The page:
“Another aspect of writing the book was to concentrate on plot rather than character, rather like the Irwin Allen disaster movies of the seventies. When they did those films they used to put on the poster lots of photographs of the characters, with‘The Architect’ and ‘The Fireman’ under them. It didn’t matter whether these were personalities or not, what mattered was that they had a function in the narrative. In The Great and Secret Show I’ve got ‘The Lovers’ and that’s what they function as. There’s also ‘The Bad Guy’ and so on.
“I have much more of a passion for story than for character. The fact is that in certain places in every project you make a choice to go in one direction or another and each choice is a different book. I don’t have patience with giving paragraphs over to describe everything and everyone. Whether that’s a bad thing or a good thing is neither here nor there, the fact is that I don’t- it’s not my nature. I write a fiction of ideas as much as of narrative and the two things are at their best when pulled together into a single unit. The convolutions of narrative fascinate me more than the convolutions of character.”
This fascination with narrative also spills over into Clive’s newest novel, Imajica , but here the convolutions are rather deeper than in The Great and Secret Show. I wondered what had formed the background to Imajica .
“Imajica started with my thinking about the images which appear in the great paintings of Christian mythology. Whether or not they’re true, they seemed to me to be extremely potent, powerful and important cyphers of image and meaning, so I considered writing a book which would be a fantasy but which would also be about God, about belief, about a man who discovers that all his life he has been prepared for an act of massive consequence but didn’t realise it. What would happen if you, David Howe, woke up one morning and realised that all your life to this date had been a subtle preparation for a metaphysical journey, and that everything that you had so far believed about the way the world worked was irrelevant and that there was a deeper agenda which had shaped your life without you even realising it? That is the feeling I was aiming for.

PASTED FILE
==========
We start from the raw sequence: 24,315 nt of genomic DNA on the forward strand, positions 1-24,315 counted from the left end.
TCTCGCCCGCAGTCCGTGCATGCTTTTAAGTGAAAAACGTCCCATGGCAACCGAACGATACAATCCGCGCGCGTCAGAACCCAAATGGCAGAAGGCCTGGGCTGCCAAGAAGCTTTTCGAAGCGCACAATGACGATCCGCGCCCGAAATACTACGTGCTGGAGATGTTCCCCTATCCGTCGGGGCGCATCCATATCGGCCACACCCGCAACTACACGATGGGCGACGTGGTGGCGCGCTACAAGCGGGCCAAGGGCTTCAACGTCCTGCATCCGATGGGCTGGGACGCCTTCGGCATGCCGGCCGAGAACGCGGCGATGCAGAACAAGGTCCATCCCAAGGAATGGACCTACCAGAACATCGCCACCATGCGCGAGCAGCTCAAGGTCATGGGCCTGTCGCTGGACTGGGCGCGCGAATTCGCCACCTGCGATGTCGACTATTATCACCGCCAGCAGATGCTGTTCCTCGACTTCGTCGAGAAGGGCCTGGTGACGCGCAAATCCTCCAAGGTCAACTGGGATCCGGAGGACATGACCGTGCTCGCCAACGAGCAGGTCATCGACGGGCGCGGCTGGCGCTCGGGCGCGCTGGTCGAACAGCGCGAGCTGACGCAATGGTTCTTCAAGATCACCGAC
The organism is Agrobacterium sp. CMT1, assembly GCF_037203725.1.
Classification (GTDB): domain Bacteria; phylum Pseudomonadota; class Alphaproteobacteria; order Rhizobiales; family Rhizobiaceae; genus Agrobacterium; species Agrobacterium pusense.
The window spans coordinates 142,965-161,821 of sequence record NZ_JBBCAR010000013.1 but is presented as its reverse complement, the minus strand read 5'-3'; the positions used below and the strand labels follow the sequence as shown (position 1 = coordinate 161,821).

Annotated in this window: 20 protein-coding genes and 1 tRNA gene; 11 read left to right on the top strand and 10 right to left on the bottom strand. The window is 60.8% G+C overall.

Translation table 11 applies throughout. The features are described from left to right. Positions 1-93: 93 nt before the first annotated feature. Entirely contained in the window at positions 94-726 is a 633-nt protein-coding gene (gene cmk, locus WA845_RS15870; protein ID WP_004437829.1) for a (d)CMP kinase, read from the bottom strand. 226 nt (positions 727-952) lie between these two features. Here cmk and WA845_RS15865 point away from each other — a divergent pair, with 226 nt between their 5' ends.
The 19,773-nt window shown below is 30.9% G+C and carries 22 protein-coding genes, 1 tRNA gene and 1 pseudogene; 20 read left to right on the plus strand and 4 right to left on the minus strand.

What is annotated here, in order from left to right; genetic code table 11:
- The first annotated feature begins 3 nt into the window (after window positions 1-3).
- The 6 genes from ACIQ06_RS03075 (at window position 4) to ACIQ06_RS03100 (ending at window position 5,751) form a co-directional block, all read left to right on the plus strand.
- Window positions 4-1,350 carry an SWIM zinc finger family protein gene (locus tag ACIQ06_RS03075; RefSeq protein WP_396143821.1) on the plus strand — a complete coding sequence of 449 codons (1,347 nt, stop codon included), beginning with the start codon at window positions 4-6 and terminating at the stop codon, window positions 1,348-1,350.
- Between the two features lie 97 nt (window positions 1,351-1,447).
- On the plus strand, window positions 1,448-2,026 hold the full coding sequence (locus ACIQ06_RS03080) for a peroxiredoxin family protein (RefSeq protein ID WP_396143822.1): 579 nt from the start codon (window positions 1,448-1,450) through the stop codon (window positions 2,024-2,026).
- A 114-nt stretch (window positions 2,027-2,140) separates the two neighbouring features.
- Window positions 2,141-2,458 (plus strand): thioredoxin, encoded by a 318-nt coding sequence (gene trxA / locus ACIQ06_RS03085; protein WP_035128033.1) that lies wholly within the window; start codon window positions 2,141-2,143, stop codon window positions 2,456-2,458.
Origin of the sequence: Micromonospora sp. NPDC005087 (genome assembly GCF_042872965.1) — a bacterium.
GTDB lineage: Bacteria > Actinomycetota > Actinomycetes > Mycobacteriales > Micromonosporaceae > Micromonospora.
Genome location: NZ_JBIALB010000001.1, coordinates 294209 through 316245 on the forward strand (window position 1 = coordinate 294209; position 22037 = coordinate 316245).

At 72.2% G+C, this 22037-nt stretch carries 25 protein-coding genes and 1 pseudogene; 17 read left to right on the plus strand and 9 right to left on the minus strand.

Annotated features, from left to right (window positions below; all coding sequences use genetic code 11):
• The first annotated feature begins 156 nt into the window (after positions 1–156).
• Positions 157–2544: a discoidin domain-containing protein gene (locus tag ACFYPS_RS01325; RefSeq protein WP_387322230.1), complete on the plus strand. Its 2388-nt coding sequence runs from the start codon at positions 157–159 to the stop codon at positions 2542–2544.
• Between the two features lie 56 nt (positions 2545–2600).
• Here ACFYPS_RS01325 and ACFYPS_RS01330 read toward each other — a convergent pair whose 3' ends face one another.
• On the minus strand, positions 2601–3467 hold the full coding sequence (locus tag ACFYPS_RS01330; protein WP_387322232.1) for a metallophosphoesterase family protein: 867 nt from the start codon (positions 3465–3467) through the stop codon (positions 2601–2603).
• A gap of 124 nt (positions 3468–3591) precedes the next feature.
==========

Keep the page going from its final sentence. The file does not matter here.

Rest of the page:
“I don’t want to give too much away, but in Imajica we have someone who is like the half-brother of Jesus Christ, the Son of God, but who is completely unaware of the fact. Not only this but he had a massive past responsibility which he has screwed up and forgotten. A lot of this came from the feeling that there is so much more in us than we completely comprehend, that our day today lives with their petty annoyances perhaps shouldn’t distract us from a grander and deeper perception of ourselves. In America and to a lesser extent in England, the notion of the shaman, and the shamanistic journey, has more credence now than it had ten years ago.”
This all sounds a little heavy, so how did Clive turn a fairly difficult subject into a novel?
“I am aware that this is a difficult subject, but I am also aware that over the years my readers have come with me on very strenuous adventures in one way and another, and I have been extremely voluble in my belief that fantasy fiction and horror fiction can carry a weight of meaning which they are very often denied. Now it’s no use my saying that I think fantasy fiction can be very profound unless I actually try it. I believe in the weight of metaphysical, social and philosophical meaning that this genre can carry, and it’s always been part of what I’ve done, but perhaps in Imajica more than ever, it’s the core, the centrepiece of the whole book.”
Clive’s next novel is striking out once more into new territories. This time he is attempting a book for children.
“It’s called Everville and I’m about halfway through at the moment. It comes out of my enthusiasm for C S Lewis’ Narnia books and Ray Bradbury’s work - Something Wicked this Way Comes and The October Country. I still enjoy those kinds of fiction, and I had an idea which I thought I could do something with. A book for and about children. Something Wicked this Way Comes is both for and about, but it’s also for adults. I think that like all great fantasy, Bradbury’s books grow with you and you find more things in them as your life experience accrues. The best children’s fiction speaks to adults and I’m not saying I’ll be able to achieve it without a struggle but it’s certainly a high ambition to go in there with.”
With thanks to Clive, and Laura Jennings at Harper Collins.
David J Howe